Author(s): Ortiz BD, Cado D, Chen V, Diaz PW, Winoto A
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Abstract Locus control regions (LCRs) are thought to provide a dominant tissue-specific open chromatin domain that allows for proper gene regulation by enhancers/silencers and their associated transcription factors. Expression of the T-cell receptor alpha (TCR alpha) gene is limited to T cells and its locus exists in different chromatin configurations in expressing and nonexpressing cell types. Here we show that eight DNase I-hypersensitive sites in the TCR alpha locus comprise an LCR that confers T-cell compartment-specific expression upon a linked heterologous transgene. Removal of the three 5'-most hypersensitive sites of this LCR, containing TCR alpha enhancers/silencers, abolishes tissue-differential chromatin structure and results in transgene expression in all tissues examined. The remaining five DNase I-hypersensitive sites therefore constitute a novel control element possessing a widely active chromatin-opening function that allows for ubiquitous expression of a linked transgene in all transgenic founder mice. Furthermore, these data show that cis-acting elements without inherent LCR activity can dominantly modulate chromatin structure to determine tissue-specific gene expression in vivo.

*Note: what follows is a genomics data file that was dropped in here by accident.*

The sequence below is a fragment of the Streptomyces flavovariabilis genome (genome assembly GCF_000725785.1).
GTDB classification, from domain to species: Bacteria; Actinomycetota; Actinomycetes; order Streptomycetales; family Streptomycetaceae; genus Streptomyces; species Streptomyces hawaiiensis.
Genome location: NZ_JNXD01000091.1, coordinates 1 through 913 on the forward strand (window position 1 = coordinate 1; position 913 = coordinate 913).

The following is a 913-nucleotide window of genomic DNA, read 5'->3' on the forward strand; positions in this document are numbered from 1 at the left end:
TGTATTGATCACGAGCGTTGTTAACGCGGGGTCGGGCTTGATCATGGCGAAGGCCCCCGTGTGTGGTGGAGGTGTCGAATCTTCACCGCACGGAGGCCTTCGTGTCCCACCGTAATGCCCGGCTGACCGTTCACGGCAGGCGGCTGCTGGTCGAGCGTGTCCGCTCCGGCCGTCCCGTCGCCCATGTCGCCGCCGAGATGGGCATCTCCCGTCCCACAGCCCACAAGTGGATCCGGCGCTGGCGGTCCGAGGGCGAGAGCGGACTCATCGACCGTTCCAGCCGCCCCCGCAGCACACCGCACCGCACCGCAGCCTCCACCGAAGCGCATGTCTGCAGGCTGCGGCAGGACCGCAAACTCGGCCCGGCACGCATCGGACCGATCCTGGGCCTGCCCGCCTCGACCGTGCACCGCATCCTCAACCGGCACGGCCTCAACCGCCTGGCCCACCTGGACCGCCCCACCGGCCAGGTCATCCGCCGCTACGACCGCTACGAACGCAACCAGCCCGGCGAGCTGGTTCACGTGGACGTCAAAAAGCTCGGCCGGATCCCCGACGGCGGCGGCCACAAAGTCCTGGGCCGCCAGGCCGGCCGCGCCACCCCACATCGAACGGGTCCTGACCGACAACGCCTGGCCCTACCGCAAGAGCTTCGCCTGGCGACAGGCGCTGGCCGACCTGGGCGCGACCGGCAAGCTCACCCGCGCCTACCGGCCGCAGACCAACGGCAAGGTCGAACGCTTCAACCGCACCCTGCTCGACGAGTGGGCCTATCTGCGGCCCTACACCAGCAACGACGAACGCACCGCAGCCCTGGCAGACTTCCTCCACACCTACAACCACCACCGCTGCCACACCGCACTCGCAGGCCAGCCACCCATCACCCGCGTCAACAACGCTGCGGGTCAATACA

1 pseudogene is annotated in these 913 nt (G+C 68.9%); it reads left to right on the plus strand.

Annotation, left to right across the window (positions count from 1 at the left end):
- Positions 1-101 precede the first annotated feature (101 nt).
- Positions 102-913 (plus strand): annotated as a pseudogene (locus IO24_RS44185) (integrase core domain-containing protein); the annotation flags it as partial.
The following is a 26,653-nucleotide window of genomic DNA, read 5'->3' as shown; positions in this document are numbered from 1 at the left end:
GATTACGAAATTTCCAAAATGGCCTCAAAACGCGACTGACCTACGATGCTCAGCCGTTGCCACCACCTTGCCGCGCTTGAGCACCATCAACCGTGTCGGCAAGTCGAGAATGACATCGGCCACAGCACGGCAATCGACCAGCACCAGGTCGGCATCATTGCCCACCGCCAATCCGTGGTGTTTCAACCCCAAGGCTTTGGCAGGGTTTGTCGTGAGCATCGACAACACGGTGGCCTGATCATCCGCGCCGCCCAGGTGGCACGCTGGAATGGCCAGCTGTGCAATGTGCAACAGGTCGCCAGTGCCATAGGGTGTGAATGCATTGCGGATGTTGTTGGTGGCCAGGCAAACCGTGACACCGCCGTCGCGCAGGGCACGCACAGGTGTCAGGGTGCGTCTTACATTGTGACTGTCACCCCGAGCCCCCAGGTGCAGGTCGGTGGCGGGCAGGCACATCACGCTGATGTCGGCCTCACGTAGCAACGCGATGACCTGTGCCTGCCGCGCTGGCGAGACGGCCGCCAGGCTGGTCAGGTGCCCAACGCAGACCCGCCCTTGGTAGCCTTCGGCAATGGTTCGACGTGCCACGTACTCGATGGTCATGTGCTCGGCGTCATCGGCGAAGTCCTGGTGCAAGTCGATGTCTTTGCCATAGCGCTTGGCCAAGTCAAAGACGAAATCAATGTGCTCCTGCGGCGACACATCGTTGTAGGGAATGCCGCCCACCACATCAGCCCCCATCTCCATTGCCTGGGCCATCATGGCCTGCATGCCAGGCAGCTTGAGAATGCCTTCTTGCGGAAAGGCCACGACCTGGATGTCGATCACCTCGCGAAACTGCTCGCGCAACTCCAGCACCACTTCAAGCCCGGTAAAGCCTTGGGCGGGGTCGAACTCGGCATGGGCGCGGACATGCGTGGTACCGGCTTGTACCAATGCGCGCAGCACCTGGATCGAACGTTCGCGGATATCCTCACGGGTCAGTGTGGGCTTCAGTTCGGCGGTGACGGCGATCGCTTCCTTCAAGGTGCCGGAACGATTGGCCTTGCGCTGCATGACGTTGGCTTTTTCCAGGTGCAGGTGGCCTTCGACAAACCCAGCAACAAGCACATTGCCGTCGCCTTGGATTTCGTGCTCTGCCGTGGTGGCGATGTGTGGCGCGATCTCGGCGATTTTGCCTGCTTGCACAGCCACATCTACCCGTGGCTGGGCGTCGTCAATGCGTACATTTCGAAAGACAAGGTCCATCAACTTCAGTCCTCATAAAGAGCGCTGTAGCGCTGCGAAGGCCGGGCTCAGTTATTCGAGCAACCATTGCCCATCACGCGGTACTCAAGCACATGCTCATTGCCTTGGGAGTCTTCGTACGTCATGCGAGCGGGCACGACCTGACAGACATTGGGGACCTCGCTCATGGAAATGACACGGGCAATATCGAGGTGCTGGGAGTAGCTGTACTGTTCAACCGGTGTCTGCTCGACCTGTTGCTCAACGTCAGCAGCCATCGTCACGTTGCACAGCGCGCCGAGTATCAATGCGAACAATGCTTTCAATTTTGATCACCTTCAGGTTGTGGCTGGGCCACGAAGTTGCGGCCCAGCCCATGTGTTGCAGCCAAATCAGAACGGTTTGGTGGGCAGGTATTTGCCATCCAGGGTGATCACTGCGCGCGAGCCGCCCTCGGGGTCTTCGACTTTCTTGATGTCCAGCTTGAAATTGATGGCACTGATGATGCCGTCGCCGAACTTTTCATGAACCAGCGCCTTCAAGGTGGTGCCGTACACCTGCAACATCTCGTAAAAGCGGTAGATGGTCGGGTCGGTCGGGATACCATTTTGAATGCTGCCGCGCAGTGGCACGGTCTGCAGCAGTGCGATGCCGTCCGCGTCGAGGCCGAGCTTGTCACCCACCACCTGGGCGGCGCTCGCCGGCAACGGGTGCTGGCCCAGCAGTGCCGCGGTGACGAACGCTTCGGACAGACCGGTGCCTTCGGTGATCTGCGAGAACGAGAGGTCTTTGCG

This article was published in EMBO J
and referenced in Journal of Clinical & Cellular Immunology